How are we using our minds? Where do our thought incline? The Buddha's teachings focus on the practical application of intention and the power of thought, rather than ritual, as the potent force behind action. Working with thought, we see how habits and tendencies develop and form patterns known as kamma (karma). We must be honest with ourselves and see any conceit, agitation, anger, greed, or restlessness that might be lurking as tendencies of mind. We can learn to use our thought skillfully, and guard the mind with diligent mindfulness. Wholesome and unwholesome thoughts are explored. There is nothing to fear from wholesome thoughts such as intentions toward renunciation, letting go, loving kindness, compassion, and generosity, and yet a concentrated mind will bring deeper rest. The path of liberation and awakening includes the development of morality and virtue, and also calmness, concentration, and wisdom.
In this talk, Shaila Catherine explores the purpose of meditation practice. By knowing the goal of the Buddhist path, we can avoid becoming satisfied with deceptive attainments such as mere joy, calmness, and concentration. These pleasant states are not the aim of the liberating path. If we become attached to these temporary states and initial attainments, they become impediments on the path and can prevent the realization of the ultimate goal of awakening.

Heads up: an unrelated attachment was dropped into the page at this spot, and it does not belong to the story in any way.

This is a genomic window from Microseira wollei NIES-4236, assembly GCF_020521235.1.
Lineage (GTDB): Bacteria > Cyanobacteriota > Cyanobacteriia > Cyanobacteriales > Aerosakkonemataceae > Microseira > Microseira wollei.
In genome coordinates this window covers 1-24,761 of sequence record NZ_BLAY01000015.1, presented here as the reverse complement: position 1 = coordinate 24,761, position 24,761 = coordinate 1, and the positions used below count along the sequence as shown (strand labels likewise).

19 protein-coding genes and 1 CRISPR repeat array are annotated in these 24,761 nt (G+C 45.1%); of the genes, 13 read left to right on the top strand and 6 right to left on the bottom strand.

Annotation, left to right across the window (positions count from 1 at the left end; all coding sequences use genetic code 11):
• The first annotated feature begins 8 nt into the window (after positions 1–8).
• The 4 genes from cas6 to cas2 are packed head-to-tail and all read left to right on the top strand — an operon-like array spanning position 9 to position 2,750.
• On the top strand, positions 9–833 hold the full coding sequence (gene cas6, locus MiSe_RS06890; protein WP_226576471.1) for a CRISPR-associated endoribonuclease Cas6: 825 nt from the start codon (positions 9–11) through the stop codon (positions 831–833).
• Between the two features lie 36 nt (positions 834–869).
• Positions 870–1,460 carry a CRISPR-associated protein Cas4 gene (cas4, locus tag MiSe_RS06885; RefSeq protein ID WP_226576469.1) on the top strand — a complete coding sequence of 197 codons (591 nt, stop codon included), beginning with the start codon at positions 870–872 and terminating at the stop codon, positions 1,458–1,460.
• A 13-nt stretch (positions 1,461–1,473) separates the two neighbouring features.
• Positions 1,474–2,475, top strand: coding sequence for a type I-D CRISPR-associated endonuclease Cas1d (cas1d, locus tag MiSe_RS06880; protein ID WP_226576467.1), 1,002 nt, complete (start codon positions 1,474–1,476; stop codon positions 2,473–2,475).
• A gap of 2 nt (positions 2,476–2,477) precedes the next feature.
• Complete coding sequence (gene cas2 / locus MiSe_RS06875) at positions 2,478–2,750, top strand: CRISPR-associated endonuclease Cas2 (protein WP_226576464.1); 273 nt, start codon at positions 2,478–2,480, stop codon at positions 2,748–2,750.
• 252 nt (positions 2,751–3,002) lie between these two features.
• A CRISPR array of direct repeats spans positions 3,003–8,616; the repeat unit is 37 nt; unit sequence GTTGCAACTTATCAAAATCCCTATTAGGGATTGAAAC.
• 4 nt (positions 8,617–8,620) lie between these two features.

Shaila Catherine discusses the importance of developing mindfulness of emotions and mental states. Human beings have the capacity to experience a wide range of emotions—they may be subtle or intense, unwholesome or wholesome. Working with emotions requires energy and courage to be willing to face the raw fact that this mental state is present. We can become aware of, and work skillfully with, any emotional state including anger, hate, gratitude, fear, sadness, calmness, insecurity, contentment, grief, tranquility, lust, compassion, loneliness, jealousy, envy, restlessness, peacefulness, faith, love. Emotions are changing mental states that arise in conjunction with every perception. When we are mindful of emotions we drop the conceptual narrative of the story line and investigate how the mind operates. What conditions nourish each mental state, and what conditions cause them to end? How do these mental states affect the clarity of our perception? We can observe the dynamic interaction of emotions and the body, and learn to work with emotions in conjunction with their somatic manifestations. We might gather ideas for investigation by reviewing the detailed Abhidhamma categories of mental states and the factors that constitute each state, or we might simply observe the arising and ceasing of mental states in activity and our meditation.